Picture 3 -
Wood is a favored habitat in the deep sea, even if it
does not belong there. Many animals are specialized in colonizing
Summarizing dive 226, it was really a
success. Despite the persisting oil leak, we arrived at a 24 hours dive before
the reserve (also see BLOG of 3 August) and already accepted as new home to
many shrimps (picture 3), which normally prefer tubeworms and mussels as
Picture 4 - The microprofiler measures oxygen penetration in the sediment, here close to the wood log
We even observed a shrimp eating feces of Calyptogena clams, so these critters seem quite promiscuous in their associations. The microprofiler was deployed close to the wood (picture 4), as well as really close to a patch of vesicomyid clams, another risk taking, because the fine microsensors break easily on the shell of a clam (picture 5). Our Eddy system (also see BLOG of 26 July for explanation of in situ payloads) was placed close to and away from vesicomyid clams for community respiration measurements (picture 6). Also, we stopped in the center to watch the beautiful assemblage of organisms in the dense tubeworm forest (picture 7). A peculiar feature of this habitat is the attachment of mytilid bivalves to the tubes, as well as the dense colonization by hydroid polyps.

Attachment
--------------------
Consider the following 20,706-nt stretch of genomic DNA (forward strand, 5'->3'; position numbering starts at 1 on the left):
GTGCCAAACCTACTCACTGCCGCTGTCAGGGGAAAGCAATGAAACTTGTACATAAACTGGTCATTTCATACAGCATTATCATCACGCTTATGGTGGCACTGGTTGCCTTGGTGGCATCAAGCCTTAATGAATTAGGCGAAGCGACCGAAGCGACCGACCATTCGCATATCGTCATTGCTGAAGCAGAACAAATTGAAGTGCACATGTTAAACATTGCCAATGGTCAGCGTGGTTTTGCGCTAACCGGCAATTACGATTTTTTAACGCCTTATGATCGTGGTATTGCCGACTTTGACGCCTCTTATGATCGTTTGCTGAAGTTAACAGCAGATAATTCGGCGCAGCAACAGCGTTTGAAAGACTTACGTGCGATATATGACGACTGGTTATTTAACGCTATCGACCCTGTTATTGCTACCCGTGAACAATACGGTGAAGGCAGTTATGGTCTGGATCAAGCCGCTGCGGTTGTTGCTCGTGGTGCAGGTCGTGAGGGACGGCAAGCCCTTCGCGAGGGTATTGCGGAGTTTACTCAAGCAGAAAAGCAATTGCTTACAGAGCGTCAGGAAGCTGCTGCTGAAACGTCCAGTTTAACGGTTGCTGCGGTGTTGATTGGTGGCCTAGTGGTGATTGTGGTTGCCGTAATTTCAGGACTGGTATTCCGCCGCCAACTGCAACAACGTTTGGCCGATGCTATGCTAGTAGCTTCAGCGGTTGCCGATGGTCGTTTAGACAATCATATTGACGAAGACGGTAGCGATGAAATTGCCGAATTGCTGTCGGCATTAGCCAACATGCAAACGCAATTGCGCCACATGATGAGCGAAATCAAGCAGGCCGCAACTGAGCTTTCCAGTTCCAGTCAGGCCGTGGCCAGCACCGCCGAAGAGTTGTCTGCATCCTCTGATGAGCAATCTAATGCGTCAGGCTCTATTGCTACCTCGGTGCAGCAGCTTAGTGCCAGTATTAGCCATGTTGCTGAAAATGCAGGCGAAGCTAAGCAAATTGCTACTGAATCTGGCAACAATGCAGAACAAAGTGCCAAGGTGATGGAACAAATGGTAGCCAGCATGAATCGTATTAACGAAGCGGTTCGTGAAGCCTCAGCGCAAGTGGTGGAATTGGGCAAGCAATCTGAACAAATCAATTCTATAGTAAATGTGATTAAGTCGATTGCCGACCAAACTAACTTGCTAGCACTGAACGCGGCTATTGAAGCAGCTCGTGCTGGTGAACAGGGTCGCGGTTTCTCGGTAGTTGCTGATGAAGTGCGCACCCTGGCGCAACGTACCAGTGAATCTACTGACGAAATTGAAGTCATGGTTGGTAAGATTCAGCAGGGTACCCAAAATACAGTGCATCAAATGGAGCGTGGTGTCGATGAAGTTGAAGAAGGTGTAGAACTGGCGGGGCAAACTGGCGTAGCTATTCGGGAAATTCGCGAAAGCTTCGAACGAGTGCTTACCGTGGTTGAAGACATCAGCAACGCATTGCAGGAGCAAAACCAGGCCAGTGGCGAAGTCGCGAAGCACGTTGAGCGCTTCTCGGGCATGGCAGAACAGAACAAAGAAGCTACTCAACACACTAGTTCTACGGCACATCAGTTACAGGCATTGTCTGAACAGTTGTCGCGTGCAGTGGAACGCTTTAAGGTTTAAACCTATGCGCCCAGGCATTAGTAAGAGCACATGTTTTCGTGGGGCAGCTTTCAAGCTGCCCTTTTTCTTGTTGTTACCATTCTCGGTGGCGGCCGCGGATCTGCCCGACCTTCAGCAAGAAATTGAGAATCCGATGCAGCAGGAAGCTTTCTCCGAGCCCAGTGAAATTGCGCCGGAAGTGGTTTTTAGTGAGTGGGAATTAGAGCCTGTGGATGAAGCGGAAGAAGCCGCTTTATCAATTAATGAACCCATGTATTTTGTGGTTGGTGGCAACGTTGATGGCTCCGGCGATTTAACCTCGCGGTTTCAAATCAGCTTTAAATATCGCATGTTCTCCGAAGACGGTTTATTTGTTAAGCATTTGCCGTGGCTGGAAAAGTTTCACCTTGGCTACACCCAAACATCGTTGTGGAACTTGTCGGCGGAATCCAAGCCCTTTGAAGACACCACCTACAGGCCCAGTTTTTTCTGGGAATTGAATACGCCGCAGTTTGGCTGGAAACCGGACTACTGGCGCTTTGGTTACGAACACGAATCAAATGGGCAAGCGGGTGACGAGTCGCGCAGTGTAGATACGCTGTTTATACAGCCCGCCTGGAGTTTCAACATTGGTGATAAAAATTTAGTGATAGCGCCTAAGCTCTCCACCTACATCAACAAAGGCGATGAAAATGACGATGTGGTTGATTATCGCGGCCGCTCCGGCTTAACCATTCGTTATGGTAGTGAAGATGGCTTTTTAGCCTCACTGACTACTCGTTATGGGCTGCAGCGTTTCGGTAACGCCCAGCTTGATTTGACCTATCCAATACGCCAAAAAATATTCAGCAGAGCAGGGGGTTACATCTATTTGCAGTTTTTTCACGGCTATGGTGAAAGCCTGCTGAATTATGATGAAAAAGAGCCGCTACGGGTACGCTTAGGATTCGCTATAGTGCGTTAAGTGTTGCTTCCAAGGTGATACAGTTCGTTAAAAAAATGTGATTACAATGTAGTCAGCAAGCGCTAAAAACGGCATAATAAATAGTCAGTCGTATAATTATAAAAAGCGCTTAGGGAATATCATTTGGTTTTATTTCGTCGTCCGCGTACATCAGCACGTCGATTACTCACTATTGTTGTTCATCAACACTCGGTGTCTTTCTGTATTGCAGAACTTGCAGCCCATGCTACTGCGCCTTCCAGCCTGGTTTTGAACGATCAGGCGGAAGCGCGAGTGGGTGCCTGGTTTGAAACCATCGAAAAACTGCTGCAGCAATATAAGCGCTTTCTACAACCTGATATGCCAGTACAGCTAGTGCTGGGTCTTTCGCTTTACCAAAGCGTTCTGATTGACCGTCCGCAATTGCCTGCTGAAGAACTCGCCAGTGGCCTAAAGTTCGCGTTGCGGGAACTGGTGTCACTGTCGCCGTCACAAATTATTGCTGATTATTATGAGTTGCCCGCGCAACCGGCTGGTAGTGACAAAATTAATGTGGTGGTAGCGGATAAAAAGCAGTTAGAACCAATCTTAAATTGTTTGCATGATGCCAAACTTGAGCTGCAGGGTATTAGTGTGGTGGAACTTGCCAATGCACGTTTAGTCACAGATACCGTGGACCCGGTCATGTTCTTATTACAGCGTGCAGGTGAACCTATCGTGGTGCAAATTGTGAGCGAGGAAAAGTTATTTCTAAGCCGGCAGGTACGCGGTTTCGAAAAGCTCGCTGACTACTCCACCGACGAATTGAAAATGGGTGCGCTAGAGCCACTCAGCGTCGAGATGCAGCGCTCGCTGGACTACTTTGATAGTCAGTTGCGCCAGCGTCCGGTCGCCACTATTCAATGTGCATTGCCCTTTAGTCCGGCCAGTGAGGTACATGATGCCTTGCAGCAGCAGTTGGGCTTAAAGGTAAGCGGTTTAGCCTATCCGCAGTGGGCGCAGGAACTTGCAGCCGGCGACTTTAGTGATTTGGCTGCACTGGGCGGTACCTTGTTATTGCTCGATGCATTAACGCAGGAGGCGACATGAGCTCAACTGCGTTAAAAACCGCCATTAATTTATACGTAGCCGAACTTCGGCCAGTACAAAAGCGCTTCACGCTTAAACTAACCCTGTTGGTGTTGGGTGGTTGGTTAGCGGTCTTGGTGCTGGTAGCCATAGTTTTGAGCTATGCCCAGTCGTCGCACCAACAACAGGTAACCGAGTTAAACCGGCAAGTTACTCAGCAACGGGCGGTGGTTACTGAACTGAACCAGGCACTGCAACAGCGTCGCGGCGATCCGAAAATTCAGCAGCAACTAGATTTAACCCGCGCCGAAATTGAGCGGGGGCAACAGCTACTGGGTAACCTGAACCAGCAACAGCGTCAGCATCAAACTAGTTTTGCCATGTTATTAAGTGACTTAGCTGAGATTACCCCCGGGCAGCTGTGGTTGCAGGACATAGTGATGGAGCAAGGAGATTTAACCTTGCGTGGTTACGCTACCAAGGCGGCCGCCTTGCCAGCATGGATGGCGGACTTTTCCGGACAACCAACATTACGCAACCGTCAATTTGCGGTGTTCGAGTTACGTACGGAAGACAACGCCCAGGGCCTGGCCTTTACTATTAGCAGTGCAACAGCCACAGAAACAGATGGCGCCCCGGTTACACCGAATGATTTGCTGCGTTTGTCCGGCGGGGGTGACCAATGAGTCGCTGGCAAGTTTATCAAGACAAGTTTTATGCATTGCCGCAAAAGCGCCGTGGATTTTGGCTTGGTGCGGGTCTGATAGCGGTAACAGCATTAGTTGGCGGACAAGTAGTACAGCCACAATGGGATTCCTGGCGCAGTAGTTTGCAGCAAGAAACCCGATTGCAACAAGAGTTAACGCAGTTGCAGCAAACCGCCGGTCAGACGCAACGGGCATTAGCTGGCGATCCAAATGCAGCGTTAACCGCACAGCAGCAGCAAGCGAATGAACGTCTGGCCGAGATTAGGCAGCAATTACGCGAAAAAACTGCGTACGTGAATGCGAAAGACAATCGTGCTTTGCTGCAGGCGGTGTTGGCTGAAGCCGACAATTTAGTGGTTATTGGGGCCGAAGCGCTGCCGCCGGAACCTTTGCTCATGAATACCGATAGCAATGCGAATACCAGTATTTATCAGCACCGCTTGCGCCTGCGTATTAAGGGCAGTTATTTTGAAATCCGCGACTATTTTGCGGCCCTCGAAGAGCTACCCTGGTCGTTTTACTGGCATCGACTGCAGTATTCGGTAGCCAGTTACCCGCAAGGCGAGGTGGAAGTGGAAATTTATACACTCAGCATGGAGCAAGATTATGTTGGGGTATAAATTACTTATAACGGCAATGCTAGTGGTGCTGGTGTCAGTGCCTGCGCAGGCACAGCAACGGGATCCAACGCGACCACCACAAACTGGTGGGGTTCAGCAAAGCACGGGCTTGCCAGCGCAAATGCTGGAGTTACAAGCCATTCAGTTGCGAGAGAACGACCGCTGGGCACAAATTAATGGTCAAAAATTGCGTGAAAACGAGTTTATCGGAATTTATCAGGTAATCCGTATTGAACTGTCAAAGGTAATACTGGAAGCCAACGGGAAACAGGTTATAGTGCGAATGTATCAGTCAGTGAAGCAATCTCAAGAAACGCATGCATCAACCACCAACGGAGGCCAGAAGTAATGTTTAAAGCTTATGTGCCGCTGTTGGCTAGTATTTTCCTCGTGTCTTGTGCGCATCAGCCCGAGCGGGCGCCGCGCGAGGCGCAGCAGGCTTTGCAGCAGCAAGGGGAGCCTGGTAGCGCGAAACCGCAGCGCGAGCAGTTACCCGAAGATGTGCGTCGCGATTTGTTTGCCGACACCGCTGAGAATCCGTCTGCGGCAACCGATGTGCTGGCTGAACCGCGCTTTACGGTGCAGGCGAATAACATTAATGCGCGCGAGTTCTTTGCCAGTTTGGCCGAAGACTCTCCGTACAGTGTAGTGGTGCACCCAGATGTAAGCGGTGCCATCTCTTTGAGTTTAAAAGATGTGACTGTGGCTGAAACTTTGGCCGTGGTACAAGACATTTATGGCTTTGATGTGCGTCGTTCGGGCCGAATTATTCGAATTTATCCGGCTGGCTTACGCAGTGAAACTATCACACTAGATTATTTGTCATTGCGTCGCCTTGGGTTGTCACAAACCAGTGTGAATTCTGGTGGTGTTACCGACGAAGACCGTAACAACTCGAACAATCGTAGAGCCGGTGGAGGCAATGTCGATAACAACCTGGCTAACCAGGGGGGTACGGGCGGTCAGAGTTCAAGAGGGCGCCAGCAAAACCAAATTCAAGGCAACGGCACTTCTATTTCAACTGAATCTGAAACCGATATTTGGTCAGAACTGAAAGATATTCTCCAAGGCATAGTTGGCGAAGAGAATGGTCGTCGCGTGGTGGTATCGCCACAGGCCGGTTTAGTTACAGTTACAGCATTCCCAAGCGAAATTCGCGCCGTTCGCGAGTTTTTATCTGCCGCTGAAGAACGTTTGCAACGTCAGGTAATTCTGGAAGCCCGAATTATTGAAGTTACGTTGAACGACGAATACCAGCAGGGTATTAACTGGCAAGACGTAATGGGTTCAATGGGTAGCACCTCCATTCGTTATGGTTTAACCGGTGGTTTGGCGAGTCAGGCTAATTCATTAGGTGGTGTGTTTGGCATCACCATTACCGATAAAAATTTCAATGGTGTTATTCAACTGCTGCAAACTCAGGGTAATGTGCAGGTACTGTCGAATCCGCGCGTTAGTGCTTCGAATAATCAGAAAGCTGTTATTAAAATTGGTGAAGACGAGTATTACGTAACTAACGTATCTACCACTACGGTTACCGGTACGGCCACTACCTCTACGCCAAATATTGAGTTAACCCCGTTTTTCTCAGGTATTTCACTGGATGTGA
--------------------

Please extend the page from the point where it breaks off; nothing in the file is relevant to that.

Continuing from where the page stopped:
Picture 5 - Here the microprofiler measures oxygen and sulfide fluxes close to vesicomyid clams
Picture 6 -
The eddy system records total community respiration in
the vesicomyid habitat
These are just examples of the fascinating deep sea life, and dive 226 truly gave us a feeling of how things could have been hadn’t there be so many technical issues. Again, we were truly grateful to our ROV team who did not give up and realized this final dive of the GUINECO mission.
Picture 7 - Tubeworm bushes in central REGAB teaming with life